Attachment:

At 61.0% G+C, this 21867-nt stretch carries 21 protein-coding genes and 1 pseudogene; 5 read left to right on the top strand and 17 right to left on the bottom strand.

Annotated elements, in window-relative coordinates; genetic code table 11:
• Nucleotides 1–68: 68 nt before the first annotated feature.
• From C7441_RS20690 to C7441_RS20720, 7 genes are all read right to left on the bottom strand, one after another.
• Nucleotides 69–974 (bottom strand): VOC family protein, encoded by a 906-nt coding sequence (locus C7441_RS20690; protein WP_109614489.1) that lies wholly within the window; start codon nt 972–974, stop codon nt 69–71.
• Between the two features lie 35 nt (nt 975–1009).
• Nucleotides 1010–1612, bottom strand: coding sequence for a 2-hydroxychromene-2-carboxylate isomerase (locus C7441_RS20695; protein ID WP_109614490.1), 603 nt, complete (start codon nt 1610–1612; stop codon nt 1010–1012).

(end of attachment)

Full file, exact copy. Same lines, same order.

At 61.0% G+C, this 21867-nt stretch carries 21 protein-coding genes and 1 pseudogene; 5 read left to right on the top strand and 17 right to left on the bottom strand.

Annotated elements, in window-relative coordinates; genetic code table 11:
• Nucleotides 1–68: 68 nt before the first annotated feature.
• From C7441_RS20690 to C7441_RS20720, 7 genes are all read right to left on the bottom strand, one after another.
• Nucleotides 69–974 (bottom strand): VOC family protein, encoded by a 906-nt coding sequence (locus C7441_RS20690; protein WP_109614489.1) that lies wholly within the window; start codon nt 972–974, stop codon nt 69–71.
• Between the two features lie 35 nt (nt 975–1009).
• Nucleotides 1010–1612, bottom strand: coding sequence for a 2-hydroxychromene-2-carboxylate isomerase (locus C7441_RS20695; protein ID WP_109614490.1), 603 nt, complete (start codon nt 1610–1612; stop codon nt 1010–1012).